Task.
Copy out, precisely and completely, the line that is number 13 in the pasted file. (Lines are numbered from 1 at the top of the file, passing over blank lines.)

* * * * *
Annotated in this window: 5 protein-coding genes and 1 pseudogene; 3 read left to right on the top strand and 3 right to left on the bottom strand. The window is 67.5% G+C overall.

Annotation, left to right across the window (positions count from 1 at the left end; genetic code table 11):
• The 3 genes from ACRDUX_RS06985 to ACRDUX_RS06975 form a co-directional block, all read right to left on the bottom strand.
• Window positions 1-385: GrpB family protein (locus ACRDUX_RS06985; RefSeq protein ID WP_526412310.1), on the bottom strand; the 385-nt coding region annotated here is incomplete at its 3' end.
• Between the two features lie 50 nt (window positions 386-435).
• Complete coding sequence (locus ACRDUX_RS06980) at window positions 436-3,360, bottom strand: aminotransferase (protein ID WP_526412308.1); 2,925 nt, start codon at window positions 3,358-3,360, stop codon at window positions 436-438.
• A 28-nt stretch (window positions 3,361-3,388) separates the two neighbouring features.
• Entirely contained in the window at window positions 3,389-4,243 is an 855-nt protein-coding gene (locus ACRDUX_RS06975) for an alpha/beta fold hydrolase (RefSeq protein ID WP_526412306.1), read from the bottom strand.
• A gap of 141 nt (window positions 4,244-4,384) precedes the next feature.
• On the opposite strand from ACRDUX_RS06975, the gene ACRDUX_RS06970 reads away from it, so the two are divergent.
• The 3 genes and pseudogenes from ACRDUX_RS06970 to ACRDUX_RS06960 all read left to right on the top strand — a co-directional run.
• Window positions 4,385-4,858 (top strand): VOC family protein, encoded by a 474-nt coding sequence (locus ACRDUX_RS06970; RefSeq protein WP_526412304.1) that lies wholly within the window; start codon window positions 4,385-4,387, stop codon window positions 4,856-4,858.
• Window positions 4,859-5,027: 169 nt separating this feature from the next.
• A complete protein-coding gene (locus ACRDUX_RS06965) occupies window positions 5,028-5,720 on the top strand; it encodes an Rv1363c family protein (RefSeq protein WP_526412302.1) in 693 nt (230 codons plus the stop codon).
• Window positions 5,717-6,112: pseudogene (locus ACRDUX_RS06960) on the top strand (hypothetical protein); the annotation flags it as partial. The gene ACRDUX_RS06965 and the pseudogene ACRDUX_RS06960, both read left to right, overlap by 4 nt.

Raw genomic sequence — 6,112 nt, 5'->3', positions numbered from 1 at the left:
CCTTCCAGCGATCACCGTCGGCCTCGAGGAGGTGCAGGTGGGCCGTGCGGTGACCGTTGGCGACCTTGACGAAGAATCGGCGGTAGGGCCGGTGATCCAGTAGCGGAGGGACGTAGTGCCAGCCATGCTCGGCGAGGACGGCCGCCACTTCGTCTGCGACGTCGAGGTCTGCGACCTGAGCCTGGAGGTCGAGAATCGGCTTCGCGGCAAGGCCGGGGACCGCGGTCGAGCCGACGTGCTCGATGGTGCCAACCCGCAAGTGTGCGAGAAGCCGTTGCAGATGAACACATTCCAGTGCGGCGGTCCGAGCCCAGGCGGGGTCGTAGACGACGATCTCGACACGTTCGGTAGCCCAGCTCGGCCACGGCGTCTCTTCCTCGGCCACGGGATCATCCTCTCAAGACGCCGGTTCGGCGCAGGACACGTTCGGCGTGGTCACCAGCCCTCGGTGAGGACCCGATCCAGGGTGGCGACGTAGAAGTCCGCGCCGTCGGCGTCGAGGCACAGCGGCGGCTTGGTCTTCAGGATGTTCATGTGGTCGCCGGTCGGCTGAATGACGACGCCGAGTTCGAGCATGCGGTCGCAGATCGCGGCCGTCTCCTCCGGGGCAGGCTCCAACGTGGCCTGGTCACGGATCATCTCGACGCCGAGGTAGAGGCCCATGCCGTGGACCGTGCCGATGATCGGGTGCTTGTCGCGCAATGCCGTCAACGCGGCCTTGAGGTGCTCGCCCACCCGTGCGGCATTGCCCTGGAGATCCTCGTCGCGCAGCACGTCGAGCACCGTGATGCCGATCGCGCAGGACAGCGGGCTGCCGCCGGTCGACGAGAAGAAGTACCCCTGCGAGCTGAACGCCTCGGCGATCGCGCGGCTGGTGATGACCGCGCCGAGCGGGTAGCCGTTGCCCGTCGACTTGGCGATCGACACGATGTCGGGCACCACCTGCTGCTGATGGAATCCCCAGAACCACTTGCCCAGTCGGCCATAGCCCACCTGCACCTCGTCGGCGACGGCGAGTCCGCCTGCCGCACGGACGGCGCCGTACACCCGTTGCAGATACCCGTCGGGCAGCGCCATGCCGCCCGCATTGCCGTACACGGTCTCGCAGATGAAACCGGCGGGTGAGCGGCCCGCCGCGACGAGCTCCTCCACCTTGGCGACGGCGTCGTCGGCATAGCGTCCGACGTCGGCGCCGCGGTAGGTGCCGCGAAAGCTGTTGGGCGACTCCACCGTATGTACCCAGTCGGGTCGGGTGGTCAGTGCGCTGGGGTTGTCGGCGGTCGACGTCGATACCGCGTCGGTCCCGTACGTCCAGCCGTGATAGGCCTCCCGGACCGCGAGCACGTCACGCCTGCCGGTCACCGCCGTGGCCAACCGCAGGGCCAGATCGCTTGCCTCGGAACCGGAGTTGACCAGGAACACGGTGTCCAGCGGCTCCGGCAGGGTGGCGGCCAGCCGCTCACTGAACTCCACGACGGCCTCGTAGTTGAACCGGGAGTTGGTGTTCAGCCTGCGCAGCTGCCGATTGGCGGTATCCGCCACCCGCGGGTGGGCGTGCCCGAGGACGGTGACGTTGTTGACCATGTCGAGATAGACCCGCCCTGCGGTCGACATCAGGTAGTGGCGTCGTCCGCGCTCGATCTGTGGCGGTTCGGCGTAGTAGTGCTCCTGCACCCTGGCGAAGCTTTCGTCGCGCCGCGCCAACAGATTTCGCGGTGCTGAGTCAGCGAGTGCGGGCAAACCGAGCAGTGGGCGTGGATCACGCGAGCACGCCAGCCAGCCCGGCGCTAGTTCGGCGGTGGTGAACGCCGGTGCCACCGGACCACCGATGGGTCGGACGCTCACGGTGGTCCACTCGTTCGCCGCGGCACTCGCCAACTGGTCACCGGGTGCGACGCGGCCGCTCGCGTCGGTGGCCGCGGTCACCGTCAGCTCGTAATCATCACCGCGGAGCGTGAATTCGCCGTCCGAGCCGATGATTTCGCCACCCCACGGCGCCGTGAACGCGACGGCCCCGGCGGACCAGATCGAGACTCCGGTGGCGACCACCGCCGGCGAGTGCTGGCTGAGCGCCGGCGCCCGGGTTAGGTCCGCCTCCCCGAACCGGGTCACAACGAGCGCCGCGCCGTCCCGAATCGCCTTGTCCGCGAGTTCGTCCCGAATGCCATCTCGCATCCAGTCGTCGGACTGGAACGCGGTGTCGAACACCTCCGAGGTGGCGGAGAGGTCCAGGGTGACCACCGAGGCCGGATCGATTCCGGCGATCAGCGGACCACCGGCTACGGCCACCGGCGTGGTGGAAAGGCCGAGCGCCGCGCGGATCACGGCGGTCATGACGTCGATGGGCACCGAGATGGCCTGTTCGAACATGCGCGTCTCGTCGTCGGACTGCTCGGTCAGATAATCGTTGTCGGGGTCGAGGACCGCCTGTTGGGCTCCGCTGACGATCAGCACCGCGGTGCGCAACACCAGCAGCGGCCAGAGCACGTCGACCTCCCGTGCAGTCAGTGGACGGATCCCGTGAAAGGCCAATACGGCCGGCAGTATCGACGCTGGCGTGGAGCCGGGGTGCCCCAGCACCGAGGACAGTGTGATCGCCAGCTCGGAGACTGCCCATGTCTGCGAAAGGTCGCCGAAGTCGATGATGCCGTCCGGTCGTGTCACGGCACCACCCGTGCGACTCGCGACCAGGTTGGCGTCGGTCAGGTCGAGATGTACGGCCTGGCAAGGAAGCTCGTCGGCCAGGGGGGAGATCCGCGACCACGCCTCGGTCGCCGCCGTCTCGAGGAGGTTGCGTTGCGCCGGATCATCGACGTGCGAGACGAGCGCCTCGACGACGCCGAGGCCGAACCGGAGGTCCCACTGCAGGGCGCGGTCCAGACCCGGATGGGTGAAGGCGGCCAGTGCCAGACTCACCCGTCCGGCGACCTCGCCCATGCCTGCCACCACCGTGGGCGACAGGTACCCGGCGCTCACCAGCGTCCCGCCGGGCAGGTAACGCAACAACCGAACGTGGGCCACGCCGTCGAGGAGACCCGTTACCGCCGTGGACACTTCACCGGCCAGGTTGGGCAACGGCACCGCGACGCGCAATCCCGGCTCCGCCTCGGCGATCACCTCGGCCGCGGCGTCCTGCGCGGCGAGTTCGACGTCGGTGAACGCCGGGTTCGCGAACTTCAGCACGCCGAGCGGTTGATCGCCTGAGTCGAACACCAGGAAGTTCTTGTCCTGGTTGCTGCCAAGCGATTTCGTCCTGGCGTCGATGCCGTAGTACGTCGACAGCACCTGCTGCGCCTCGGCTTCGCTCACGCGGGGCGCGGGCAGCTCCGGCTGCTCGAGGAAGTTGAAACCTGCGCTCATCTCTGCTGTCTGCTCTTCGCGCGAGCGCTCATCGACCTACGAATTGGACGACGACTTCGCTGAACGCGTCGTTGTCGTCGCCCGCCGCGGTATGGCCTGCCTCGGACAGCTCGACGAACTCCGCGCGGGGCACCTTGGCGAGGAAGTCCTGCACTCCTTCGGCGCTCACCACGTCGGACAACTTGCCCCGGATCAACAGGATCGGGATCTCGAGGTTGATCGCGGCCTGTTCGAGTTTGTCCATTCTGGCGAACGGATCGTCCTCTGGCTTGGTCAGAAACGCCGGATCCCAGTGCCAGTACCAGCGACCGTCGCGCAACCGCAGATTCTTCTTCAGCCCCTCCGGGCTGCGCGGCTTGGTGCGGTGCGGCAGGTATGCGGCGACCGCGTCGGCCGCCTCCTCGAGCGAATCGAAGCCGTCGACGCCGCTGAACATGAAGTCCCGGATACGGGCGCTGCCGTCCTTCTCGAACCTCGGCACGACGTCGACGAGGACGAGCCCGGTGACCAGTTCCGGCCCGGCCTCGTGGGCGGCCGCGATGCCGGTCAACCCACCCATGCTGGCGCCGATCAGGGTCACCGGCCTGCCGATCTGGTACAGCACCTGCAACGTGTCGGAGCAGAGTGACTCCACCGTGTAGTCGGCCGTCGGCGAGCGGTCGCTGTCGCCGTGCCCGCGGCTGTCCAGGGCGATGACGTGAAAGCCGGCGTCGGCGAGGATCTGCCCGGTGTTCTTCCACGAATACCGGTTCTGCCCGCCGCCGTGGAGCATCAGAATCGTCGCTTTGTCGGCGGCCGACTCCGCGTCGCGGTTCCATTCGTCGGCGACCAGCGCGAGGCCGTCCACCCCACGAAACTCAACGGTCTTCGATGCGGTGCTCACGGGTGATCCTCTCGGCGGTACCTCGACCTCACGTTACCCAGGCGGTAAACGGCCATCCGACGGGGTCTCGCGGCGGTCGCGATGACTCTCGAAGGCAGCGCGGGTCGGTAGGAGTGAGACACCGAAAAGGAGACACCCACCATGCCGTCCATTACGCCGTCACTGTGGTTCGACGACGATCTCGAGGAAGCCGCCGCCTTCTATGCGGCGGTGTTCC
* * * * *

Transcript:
• Window positions 4,859-5,027: 169 nt separating this feature from the next.